I agree for the most part except for the fact they are not a single stone. They consciously decide to become an immovable object like a log laying in the middle of the road. People crash into it, because it is stagnant and is out of place. Then they attribute their position (very very F thing to do no offence) to some sort of higher calling. Basically they receive the validation they need to remain a huge lump of nothing standing in everyone's way. This reinforces the size of the log.
Of course the waves start crashing. And if the wave is the person, there is only so many times it can crash before it wears itself down and out. This is where the log gets to say, "See, I cannot be moved, because you were meant to crash." (puke)
This whole philosophy, bugs the living shit out of me. Lol, I guess I would be more like the Evil guy in that movie. I cannot stand people who don't just fucking move, then attribute their position to a higher calling. I.E. looking back to say, see, you crashed because I couldn't be moved, while I tend to believe, why didn't you just move?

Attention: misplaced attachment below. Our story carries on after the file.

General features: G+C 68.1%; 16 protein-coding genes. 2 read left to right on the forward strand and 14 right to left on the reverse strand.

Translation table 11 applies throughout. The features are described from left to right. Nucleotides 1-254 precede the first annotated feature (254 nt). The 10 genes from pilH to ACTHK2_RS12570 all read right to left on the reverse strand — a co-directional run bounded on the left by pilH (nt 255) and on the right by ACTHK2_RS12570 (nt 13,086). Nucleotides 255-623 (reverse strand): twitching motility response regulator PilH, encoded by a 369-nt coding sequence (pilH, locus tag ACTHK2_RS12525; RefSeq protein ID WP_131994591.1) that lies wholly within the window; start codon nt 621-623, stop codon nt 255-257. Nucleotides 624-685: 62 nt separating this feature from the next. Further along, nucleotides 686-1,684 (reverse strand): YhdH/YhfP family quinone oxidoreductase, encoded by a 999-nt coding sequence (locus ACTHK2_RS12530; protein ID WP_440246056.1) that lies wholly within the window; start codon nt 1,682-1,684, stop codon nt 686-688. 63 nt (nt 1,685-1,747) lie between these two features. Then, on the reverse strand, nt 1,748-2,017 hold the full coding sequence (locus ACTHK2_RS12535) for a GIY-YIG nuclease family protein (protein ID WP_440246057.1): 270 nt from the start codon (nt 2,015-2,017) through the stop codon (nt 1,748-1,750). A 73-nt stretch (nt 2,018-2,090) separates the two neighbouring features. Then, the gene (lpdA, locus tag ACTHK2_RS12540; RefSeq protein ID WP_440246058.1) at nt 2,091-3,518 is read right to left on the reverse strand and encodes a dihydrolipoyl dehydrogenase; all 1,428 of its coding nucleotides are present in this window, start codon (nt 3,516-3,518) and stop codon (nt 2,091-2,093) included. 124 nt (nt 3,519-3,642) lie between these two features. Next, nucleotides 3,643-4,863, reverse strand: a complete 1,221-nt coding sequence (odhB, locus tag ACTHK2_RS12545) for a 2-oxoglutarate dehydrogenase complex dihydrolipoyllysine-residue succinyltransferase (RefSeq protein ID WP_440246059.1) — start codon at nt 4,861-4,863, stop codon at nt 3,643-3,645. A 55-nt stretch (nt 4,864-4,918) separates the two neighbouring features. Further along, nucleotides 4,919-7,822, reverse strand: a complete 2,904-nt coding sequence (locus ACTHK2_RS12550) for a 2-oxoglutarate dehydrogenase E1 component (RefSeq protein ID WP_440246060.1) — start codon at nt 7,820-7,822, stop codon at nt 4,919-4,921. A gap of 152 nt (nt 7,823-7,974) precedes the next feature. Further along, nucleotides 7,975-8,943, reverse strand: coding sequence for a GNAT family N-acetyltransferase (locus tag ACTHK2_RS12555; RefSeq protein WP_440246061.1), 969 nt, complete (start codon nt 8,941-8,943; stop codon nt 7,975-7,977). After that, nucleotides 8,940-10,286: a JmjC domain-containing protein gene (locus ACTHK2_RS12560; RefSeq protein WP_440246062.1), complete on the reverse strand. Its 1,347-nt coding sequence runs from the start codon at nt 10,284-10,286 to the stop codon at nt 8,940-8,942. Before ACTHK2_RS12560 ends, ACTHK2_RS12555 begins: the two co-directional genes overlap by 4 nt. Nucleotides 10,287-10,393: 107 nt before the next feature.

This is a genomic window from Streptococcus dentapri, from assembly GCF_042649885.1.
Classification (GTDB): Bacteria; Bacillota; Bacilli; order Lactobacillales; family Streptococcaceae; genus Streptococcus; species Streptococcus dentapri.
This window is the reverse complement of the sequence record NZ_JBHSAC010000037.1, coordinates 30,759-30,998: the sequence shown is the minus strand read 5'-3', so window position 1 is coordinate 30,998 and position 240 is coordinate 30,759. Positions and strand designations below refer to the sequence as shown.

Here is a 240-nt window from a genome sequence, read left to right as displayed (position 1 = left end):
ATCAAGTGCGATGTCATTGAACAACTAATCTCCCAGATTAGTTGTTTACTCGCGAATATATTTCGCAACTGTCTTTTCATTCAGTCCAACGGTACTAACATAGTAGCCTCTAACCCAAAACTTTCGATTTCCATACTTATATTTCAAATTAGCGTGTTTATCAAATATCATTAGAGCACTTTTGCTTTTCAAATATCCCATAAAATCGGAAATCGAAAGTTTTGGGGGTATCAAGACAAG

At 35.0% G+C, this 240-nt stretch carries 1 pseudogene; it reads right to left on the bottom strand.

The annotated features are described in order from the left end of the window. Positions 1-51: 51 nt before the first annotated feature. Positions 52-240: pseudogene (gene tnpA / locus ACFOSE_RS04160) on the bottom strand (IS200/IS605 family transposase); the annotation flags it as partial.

This dynamic happens all the time irl with people who believe themselves to be powerful. It absolutely is about being a single stone.
Strip away all justification, etc, and you see the people who don't budge are the ones creating conflict, then because they stand through it, they become the judgers of that conflict. I am reminded of the saying, "Never argue with a fool because they will knock you down to their level and beat you with experience." The whole thing is a self serving game.
Basically, if the priest wasn't such a goddamned idiot, he wouldn't have received even half the amount of conflict that he did. He could have found better ways to solve the issue.
Instead, he made the situations (all of them) worse, by both causing and allowing people to take out their rage, in some passive aggressive war. The whole psychology of it makes my skin crawl. The whole point missed, because I can't seem to see beyond that.